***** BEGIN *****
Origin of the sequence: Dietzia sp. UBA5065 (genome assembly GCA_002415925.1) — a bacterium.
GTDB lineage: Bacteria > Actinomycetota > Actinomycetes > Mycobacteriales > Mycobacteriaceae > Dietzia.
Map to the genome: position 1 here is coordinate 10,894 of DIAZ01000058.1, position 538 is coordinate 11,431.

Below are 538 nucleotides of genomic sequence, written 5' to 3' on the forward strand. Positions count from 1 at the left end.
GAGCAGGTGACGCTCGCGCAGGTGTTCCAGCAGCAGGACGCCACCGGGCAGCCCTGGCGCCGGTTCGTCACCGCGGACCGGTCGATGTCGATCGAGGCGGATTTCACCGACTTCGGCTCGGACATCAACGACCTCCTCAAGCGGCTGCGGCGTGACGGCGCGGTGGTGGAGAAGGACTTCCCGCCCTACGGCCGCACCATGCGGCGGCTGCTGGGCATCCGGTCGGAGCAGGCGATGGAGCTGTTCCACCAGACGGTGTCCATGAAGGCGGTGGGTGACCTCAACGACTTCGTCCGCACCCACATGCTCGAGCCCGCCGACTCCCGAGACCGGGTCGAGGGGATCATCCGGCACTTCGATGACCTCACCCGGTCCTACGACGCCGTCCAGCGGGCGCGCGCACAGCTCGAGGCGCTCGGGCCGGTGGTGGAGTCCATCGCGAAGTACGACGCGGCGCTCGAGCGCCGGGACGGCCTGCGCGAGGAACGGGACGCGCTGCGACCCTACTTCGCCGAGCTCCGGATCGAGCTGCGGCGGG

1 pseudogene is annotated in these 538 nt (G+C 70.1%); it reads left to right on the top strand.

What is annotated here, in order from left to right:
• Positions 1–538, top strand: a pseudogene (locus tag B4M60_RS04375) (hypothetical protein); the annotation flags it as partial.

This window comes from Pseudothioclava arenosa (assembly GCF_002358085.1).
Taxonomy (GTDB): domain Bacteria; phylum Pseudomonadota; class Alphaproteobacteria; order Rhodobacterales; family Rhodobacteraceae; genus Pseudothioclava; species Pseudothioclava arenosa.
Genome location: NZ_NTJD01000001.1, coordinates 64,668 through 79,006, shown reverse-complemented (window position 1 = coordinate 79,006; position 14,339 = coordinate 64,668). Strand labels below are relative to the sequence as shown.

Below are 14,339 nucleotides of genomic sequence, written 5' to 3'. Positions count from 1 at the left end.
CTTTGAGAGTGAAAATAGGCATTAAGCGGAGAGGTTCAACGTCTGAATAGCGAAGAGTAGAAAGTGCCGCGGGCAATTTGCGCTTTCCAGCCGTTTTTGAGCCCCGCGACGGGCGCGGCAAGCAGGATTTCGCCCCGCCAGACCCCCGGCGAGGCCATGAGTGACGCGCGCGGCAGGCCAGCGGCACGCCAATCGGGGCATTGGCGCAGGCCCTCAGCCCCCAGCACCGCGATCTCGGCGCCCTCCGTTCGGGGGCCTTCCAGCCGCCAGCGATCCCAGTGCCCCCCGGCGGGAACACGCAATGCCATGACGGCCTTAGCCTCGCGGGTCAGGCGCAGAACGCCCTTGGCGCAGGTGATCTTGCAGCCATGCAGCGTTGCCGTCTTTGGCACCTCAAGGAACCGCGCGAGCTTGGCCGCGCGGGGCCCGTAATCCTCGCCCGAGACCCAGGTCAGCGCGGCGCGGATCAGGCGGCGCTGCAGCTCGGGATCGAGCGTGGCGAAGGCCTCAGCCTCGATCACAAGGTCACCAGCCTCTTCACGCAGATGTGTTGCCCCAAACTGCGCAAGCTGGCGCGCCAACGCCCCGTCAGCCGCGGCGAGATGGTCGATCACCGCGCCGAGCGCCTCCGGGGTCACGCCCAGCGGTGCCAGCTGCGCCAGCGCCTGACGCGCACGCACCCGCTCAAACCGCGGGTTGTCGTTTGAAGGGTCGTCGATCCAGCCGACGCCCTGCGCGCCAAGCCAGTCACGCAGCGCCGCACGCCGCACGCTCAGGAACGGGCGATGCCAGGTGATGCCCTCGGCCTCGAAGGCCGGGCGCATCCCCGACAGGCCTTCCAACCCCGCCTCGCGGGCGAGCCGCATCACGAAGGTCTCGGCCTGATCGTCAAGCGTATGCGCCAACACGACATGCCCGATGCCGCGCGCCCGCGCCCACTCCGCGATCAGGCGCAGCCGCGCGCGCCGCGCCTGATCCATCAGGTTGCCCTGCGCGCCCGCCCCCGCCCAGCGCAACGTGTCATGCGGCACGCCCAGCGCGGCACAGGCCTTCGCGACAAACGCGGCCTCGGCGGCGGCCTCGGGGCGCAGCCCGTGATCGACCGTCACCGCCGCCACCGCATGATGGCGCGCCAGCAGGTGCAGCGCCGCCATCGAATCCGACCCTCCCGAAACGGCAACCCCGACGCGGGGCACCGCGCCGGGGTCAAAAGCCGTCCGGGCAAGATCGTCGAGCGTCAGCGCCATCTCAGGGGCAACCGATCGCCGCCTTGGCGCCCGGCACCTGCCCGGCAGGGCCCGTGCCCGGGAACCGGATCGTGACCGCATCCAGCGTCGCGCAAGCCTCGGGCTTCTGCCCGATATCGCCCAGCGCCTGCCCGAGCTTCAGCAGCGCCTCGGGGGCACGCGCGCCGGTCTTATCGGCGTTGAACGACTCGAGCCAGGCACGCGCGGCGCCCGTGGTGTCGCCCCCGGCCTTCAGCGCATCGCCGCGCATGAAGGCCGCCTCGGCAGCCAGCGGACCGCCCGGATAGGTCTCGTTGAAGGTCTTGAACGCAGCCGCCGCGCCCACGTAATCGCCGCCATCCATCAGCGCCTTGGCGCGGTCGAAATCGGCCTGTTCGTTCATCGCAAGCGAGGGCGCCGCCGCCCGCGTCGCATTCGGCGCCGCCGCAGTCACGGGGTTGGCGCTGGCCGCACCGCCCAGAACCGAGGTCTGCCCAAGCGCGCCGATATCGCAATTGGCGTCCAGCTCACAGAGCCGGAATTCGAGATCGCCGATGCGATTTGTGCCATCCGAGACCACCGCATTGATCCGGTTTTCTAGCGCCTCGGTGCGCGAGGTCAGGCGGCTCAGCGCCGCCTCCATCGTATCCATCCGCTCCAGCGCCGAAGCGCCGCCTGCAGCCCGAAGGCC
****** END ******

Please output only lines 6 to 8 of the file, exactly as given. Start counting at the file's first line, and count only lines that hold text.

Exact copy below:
1 pseudogene is annotated in these 538 nt (G+C 70.1%); it reads left to right on the top strand.

What is annotated here, in order from left to right:
• Positions 1–538, top strand: a pseudogene (locus tag B4M60_RS04375) (hypothetical protein); the annotation flags it as partial.